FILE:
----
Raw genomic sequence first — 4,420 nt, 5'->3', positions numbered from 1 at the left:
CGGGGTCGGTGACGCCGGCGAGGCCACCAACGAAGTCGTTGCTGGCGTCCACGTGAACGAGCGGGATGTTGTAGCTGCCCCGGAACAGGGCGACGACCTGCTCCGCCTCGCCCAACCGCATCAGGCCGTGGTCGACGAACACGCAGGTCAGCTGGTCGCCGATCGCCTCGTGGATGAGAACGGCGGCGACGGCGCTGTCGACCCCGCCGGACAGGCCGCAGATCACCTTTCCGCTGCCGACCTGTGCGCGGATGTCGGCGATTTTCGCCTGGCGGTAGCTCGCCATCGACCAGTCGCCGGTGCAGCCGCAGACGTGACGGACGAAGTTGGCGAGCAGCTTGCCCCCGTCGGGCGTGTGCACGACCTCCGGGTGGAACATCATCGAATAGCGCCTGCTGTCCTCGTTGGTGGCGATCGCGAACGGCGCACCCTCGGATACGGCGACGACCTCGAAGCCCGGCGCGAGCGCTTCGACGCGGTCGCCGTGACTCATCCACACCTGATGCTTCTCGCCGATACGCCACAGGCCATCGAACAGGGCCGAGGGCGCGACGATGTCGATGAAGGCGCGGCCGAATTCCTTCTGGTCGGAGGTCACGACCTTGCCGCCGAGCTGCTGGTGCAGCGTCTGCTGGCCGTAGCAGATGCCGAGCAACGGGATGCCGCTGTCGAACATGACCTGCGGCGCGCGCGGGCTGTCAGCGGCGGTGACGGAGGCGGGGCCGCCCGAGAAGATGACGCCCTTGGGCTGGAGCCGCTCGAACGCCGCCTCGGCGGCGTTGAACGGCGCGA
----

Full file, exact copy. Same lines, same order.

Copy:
Raw genomic sequence first — 4,420 nt, 5'->3', positions numbered from 1 at the left:
CGGGGTCGGTGACGCCGGCGAGGCCACCAACGAAGTCGTTGCTGGCGTCCACGTGAACGAGCGGGATGTTGTAGCTGCCCCGGAACAGGGCGACGACCTGCTCCGCCTCGCCCAACCGCATCAGGCCGTGGTCGACGAACACGCAGGTCAGCTGGTCGCCGATCGCCTCGTGGATGAGAACGGCGGCGACGGCGCTGTCGACCCCGCCGGACAGGCCGCAGATCACCTTTCCGCTGCCGACCTGTGCGCGGATGTCGGCGATTTTCGCCTGGCGGTAGCTCGCCATCGACCAGTCGCCGGTGCAGCCGCAGACGTGACGGACGAAGTTGGCGAGCAGCTTGCCCCCGTCGGGCGTGTGCACGACCTCCGGGTGGAACATCATCGAATAGCGCCTGCTGTCCTCGTTGGTGGCGATCGCGAACGGCGCACCCTCGGATACGGCGACGACCTCGAAGCCCGGCGCGAGCGCTTCGACGCGGTCGCCGTGACTCATCCACACCTGATGCTTCTCGCCGATACGCCACAGGCCATCGAACAGGGCCGAGGGCGCGACGATGTCGATGAAGGCGCGGCCGAATTCCTTCTGGTCGGAGGTCACGACCTTGCCGCCGAGCTGCTGGTGCAGCGTCTGCTGGCCGTAGCAGATGCCGAGCAACGGGATGCCGCTGTCGAACATGACCTGCGGCGCGCGCGGGCTGTCAGCGGCGGTGACGGAGGCGGGGCCGCCCGAGAAGATGACGCCCTTGGGCTGGAGCCGCTCGAACGCCGCCTCGGCGGCGTTGAACGGCGCGA